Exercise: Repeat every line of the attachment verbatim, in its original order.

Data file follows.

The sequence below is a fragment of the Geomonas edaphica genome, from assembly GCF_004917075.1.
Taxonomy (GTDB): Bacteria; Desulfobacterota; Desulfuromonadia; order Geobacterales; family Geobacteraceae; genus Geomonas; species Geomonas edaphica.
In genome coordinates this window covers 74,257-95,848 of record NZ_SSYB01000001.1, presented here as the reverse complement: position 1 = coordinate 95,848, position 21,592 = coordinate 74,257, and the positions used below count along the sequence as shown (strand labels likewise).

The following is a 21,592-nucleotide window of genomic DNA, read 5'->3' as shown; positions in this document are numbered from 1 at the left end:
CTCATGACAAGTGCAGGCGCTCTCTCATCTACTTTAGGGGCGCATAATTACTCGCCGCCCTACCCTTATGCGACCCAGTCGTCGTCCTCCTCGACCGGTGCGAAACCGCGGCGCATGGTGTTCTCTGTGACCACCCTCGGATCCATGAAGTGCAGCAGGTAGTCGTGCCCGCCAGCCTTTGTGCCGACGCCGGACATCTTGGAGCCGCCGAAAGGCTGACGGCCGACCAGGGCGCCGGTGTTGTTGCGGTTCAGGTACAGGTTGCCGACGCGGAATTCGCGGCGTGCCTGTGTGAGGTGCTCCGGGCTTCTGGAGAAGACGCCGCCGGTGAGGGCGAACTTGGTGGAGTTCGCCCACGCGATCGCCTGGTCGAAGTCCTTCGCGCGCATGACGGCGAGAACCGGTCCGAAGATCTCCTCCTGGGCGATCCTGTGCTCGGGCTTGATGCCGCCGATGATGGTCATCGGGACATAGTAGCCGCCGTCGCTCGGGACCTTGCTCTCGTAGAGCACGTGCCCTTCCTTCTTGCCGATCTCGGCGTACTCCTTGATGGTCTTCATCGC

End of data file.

The sequence below is a fragment of the Geomonas edaphica genome, from assembly GCF_004917075.1.
Taxonomy (GTDB): Bacteria; Desulfobacterota; Desulfuromonadia; order Geobacterales; family Geobacteraceae; genus Geomonas; species Geomonas edaphica.
In genome coordinates this window covers 74,257-95,848 of record NZ_SSYB01000001.1, presented here as the reverse complement: position 1 = coordinate 95,848, position 21,592 = coordinate 74,257, and the positions used below count along the sequence as shown (strand labels likewise).

The following is a 21,592-nucleotide window of genomic DNA, read 5'->3' as shown; positions in this document are numbered from 1 at the left end:
CTCATGACAAGTGCAGGCGCTCTCTCATCTACTTTAGGGGCGCATAATTACTCGCCGCCCTACCCTTATGCGACCCAGTCGTCGTCCTCCTCGACCGGTGCGAAACCGCGGCGCATGGTGTTCTCTGTGACCACCCTCGGATCCATGAAGTGCAGCAGGTAGTCGTGCCCGCCAGCCTTTGTGCCGACGCCGGACATCTTGGAGCCGCCGAAAGGCTGACGGCCGACCAGGGCGCCGGTGTTGTTGCGGTTCAGGTACAGGTTGCCGACGCGGAATTCGCGGCGTGCCTGTGTGAGGTGCTCCGGGCTTCTGGAGAAGACGCCGCCGGTGAGGGCGAACTTGGTGGAGTTCGCCCACGCGATCGCCTGGTCGAAGTCCTTCGCGCGCATGACGGCGAGAACCGGTCCGAAGATCTCCTCCTGGGCGATCCTGTGCTCGGGCTTGATGCCGCCGATGATGGTCATCGGGACATAGTAGCCGCCGTCGCTCGGGACCTTGCTCTCGTAGAGCACGTGCCCTTCCTTCTTGCCGATCTCGGCGTACTCCTTGATGGTCTTCATCGC